The message came through on WhatsApp and with it, a sense of nervous reality. That a simple conversation a few weeks ago was actually coming to life.
We were going to bodysurf “Middles” in Cape Solander.
Located just outside the south head of Botany Bay, “Middles” is a reef break that shares bathymetric real estate with its more infamous neighbour “Ours”. It is a break exposed to swell, wind, errant locals and whatever else swims by.
Fortunately, I would be heading out with some old hands, Pete Sperling and Grant Schofield, who assured me that the 4′-6′ conditions would be soft touch and suit a noob like myself.
Arriving first early Friday morning, I could see the thick southern swell lines marching in between the trees of the roadside parking . The wind is not as good as expected and despite the high tide it looks fairly decent and solid.
Pete and Grant arrive shortly and proceed to lighten the mood with tales about the time Grant shattered his kneecap at Ours and the days where you have to swim in to Botany to get out.. Good times
Middles infamous neighbour "Ours"
We all suit up and after a brief stretch, shuffle down toward the rock off with our fins on. Like a penguin, I’m following the two ‘locals’ when the shuffling suddenly accelerates and I’m racing after Pete and Grant as they move down the rock face onto a ledge by the waters edge.
To enter the water, requires timing a jump over the incoming surge and then being swept out along with the drain. No problem, except the ledge I am standing on, is a one jumper only ledge and that jumper is currently Grant. I barely make it back to the rock face, before a series of waves attempt to sweep me into the barnacle covered rocks. Not a great start for the noob.
Waves that are deeper than they are tall
There is finally a gap in the sets and I jump in to follow Grant and Pete out to the break. The sweep is ok(ish) and the swim not too long. As we get closer, the energy in the water becomes apparent, the waves are thick, powerful and considerably deeper than they are tall.
Grant Photobombs a nice wave
A shoulder high peak rolls through, hits the reef and morphs into an overhead wave. Sitting on the shoulder, it drops out that much that I go from being eye to eye with a surfer, to looking at the top of their head as they pass by in the pit below. Its a wave where you really want to set your shoulder for the steep takeoff and barrel before flattening out to shoot the section toward the inside.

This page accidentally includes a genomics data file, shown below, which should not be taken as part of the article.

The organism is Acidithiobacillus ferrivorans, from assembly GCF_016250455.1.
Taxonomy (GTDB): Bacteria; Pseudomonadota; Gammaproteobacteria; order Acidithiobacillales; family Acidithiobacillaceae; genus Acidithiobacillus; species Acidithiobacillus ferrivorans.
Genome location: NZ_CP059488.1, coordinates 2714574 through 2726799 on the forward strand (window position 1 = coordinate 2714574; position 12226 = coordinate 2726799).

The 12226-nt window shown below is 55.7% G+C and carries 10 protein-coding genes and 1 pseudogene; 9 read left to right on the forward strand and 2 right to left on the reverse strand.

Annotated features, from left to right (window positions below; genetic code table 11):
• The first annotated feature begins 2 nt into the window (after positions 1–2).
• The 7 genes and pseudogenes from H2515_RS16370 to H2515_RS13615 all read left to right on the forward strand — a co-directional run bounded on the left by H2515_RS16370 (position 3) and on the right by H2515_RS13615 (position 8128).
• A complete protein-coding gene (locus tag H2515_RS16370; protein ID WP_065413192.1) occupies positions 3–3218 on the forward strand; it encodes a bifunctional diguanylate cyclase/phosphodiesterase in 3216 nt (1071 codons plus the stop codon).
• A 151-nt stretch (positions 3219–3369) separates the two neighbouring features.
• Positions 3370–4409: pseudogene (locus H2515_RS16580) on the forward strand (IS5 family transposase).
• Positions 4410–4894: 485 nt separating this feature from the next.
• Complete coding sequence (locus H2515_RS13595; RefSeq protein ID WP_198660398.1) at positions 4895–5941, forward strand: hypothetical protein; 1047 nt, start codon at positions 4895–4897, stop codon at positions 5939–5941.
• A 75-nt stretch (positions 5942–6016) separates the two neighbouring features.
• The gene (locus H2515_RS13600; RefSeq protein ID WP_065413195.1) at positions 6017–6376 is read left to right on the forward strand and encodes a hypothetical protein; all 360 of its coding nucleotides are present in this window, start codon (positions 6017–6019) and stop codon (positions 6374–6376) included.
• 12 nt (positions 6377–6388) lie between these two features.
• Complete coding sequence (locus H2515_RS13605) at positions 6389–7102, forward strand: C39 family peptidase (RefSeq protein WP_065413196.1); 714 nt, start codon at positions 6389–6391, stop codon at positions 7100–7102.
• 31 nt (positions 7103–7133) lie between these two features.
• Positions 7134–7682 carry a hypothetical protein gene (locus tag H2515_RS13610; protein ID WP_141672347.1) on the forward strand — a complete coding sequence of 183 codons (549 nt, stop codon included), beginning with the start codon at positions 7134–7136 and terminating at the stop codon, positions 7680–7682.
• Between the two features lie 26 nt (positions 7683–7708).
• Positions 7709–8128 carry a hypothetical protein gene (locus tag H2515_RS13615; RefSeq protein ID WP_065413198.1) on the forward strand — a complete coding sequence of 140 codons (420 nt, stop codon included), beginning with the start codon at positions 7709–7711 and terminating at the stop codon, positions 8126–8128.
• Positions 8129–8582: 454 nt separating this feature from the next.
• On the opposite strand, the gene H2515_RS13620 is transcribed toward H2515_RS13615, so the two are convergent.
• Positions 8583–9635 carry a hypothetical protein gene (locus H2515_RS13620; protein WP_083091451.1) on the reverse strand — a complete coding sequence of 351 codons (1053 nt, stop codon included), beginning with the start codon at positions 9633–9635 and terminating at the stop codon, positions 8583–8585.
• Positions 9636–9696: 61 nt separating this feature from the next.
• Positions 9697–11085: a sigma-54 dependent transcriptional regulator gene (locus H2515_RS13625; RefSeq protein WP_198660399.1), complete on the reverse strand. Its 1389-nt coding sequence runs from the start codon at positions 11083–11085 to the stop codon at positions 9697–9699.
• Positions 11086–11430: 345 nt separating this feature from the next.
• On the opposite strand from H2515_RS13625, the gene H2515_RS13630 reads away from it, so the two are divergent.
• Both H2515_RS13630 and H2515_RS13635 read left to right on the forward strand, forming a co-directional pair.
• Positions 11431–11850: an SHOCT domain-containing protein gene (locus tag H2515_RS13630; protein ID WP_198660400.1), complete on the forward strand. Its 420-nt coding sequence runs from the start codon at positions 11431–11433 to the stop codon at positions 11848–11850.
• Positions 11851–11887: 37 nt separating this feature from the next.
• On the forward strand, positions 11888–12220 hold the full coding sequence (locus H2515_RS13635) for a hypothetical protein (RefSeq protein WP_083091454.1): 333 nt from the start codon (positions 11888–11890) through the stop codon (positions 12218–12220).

We all trade waves but it is Sperlo, part dolphin, who shows his experience and style with consistent selection of the longest and most hollow of waves.
Sperlo finds the flair
As we bodysurf through the dropping tide, the waves gets deeper and more hollow. Its around this time I get what is probably the biggest barrel I have ever had bodysurfing. Taking off just behind the ledge, it draws up steeply and I gun the high line as it throws an absolute cavern. Sitting on the foam ball, everything is in slow motion as the wave roars around. I can see the exit and the guys in the channel. I'm going to make it!. Its a moment frozen in time, Im already celebrating as the end section teaches me not get ahead of myself. I swim back, grinning with the humility.
After awhile and a few more “last’ waves, the dying swell brings a great session to a close and its time to get out.
If getting in to the water was challenging – then getting out is like solving a quantum math equation written in Mandarin while floating blindfolded upside down in a tank of snapping turtles.
worst case you swim the 1km and get out in Botany bay
First you need to swim through/around “Ours’ while still keeping close to the rocks and not being cleaned up by rogue sets. Then you get to the exit “steps”, which are like some herculean labor built for endurance and torture. The “steps” are a series of three distinct ledges nearly a metre tall each. The bottom ledge, closest to the water, is an overhang that sits unreachable from the water line. The feat, is to then get from the water and onto the steps while avoiding being swept away or shredded by barnacles.
To do this, you have to hold position against the strong wash sweeping around “Ours” until a suitable surge comes. You then use it to to lift and deposit you "gently" on to a step. The higher up and less barnacled, the better. Miss the step or fall off and best case you swim a loop and go again, worst case you swim 1km and get out in Botany bay. Fortunately, we all pass on the Botany swim and make it out a little tired and a lot stoked.
It’s a hell of a location and certainly has its challenges but this truly is a magnificent wave for bodysurfing. All I need now, is another Code Green
|Has spent over 30 years of his middle aged life trying to spend more time in the ocean. Likes to surf, bodysurf, free dive and pretend he enjoys chasing big waves.|